BANKRUPTCY LAW

From the beginning, McCallar Law Firm has engaged in aggressive representation in the Bankruptcy Courts.  Due to the laws governing what attorneys can and cannot say, we cannot say we "specialize" in bankruptcy representation, but we can say that the bulk of the cases we see and the clients we represent are engaged in bankruptcy proceedings, either as creditors or debtors.  This fact gives us a very strong understanding of bankruptcy law as applicable today.

As founding member of The Coastal Bankruptcy Law Institute and the current President of the organization, C. James (Jim) McCallar, Jr. and his staff are "dialed-into" the current events in bankruptcy practice and law.  Below are two articles, one on the changes to the Bankruptcy Code (BAPCPA) and another on the basics of bankruptcy law as it applies to those parties whom may end up in bankruptcy proceedings.

Major Intent of Bankruptcy Reform (BAPCPA):

The major intent of bankruptcy reform is to require people, who can afford to make some payments towards their debt, to make these payments, while still affording them the right to have the rest of their debt erased. These people must file Chapter 13.

Status of the Bills:
The Senate passed the Bill on March 11, 2005 and the Congress on April 14, 2005.

When will this be Law:
The bill was signed into law by the president on April 20, 2005.

Sections 308, 322 and 330, all concerning the homestead exemption, take effect immediately.

This is law now: For the most part the law came into effect 180 days after the Bill was signed on October 17, 2005.

Major Changes:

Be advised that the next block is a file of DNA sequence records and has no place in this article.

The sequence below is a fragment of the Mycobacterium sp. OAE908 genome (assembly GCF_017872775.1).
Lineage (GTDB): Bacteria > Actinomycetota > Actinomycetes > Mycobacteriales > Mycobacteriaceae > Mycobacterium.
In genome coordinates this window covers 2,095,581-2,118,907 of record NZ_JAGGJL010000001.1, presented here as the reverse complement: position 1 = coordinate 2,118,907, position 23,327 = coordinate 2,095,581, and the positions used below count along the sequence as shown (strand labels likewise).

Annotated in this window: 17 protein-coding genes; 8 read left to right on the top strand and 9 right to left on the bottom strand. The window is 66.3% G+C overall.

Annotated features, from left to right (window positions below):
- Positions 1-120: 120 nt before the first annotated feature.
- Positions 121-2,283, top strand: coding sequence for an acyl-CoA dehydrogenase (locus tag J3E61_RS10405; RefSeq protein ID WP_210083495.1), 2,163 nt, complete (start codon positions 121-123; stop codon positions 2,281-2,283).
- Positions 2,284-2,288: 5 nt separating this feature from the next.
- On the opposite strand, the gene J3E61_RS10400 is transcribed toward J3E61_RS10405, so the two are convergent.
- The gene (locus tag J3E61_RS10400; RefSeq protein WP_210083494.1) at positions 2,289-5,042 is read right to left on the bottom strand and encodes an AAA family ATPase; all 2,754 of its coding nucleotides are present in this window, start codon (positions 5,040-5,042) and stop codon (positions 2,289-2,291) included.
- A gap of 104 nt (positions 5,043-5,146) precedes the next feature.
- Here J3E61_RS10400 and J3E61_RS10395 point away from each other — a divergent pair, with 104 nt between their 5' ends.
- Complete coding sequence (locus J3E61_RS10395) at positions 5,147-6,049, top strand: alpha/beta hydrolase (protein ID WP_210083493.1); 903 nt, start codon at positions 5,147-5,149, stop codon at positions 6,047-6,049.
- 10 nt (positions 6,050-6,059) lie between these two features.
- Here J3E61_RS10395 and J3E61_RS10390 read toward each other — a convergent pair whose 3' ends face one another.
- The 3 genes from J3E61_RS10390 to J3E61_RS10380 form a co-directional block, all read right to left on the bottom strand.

For Consumers there is a Means Test and requirements for credit counseling:

Means Test:
This will identify debtors who have the financial capacity to pay some money to their creditors. The test will work as follows:

TEST # 1:
Is the family earning above the median income for their state?
You can check to see if your income is above the median income for your state. State Median Incomes If the answer is "No" Chapter 7 can be filed!

TEST # 2:
If the answer is "Yes" to TEST # 1 , do you have excess monthly income of more than $166.66/month to pay $10,000 of debt over 5 years?
If the answer is "No" you must answer another question, if "Yes" Chapter 7 cannot be filed but Chapter 13 may be filed!

TEST # 3:
If the answer is "No" to TEST # 2 do you have excess income of greater than $100/month to pay over the next 60 months at least 25% of your unsecured debt?
If the answer is "No" you can file Chapter 7, if "Yes" chapter 7 cannot be filed but Chapter 13 may be filed!

Proof of Income:
Debtors filing Chapter 7 or Chapter 13 bankruptcy, must provide to the trustee, at least seven days prior to the 341 meeting, a copy of a tax return or transcript of a tax return, for the period for which the return was most recently due.

State Exemptions:
You cannot use the exemptions in your state of residence unless you have lived there at least 2 years.

Homesteads:
This goes into effect as soon as the bill is signed by the president! The exemption is limited to $125,000 if the property was acquired within the previous 1215 day (3.3 years). The cap is not applicable to any interest transferred from a debtor's previous principal residence (which was acquired prior to the beginning of such 1215-day period)

Counseling:
You must have finished counseling within the last 6 months before you can file.

Child Support and Alimony:
These debts would go from a priority of 7th to 1st.

Tithing:
Up to 15% of your income can be given to charity. This is seen by some as a loophole allowing people who may be just over the thresh hold of having to file Chapter 13 to drop down low enough to file Chapter 7.

Bankruptcy Basics
The Law and its language